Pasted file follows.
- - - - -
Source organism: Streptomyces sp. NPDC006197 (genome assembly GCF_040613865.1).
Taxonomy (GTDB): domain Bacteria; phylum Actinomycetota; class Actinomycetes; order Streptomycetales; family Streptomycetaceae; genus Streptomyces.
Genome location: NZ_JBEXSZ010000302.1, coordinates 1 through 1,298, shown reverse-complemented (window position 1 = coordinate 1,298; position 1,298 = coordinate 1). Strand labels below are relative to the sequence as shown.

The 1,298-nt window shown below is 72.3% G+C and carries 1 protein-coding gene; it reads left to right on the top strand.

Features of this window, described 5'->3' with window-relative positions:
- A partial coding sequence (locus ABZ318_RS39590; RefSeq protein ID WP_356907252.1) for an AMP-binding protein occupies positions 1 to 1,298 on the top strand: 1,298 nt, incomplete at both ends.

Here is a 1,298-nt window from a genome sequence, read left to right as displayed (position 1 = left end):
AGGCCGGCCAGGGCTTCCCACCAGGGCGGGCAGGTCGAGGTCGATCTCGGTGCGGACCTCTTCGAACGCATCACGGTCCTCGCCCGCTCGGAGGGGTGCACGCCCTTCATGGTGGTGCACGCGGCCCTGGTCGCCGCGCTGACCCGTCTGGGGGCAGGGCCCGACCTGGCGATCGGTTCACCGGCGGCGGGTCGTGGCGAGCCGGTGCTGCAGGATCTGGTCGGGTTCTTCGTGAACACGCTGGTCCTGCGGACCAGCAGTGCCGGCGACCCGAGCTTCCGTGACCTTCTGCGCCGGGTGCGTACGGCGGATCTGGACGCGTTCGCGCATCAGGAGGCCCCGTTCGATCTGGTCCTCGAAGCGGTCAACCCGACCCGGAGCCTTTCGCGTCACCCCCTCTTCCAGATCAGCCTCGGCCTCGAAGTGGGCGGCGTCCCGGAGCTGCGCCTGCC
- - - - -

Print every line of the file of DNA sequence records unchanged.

Source organism: Streptomyces sp. NPDC006197 (genome assembly GCF_040613865.1).
Taxonomy (GTDB): domain Bacteria; phylum Actinomycetota; class Actinomycetes; order Streptomycetales; family Streptomycetaceae; genus Streptomyces.
Genome location: NZ_JBEXSZ010000302.1, coordinates 1 through 1,298, shown reverse-complemented (window position 1 = coordinate 1,298; position 1,298 = coordinate 1). Strand labels below are relative to the sequence as shown.

The 1,298-nt window shown below is 72.3% G+C and carries 1 protein-coding gene; it reads left to right on the top strand.

Features of this window, described 5'->3' with window-relative positions:
- A partial coding sequence (locus ABZ318_RS39590; RefSeq protein ID WP_356907252.1) for an AMP-binding protein occupies positions 1 to 1,298 on the top strand: 1,298 nt, incomplete at both ends.

Here is a 1,298-nt window from a genome sequence, read left to right as displayed (position 1 = left end):
AGGCCGGCCAGGGCTTCCCACCAGGGCGGGCAGGTCGAGGTCGATCTCGGTGCGGACCTCTTCGAACGCATCACGGTCCTCGCCCGCTCGGAGGGGTGCACGCCCTTCATGGTGGTGCACGCGGCCCTGGTCGCCGCGCTGACCCGTCTGGGGGCAGGGCCCGACCTGGCGATCGGTTCACCGGCGGCGGGTCGTGGCGAGCCGGTGCTGCAGGATCTGGTCGGGTTCTTCGTGAACACGCTGGTCCTGCGGACCAGCAGTGCCGGCGACCCGAGCTTCCGTGACCTTCTGCGCCGGGTGCGTACGGCGGATCTGGACGCGTTCGCGCATCAGGAGGCCCCGTTCGATCTGGTCCTCGAAGCGGTCAACCCGACCCGGAGCCTTTCGCGTCACCCCCTCTTCCAGATCAGCCTCGGCCTCGAAGTGGGCGGCGTCCCGGAGCTGCGCCTGCC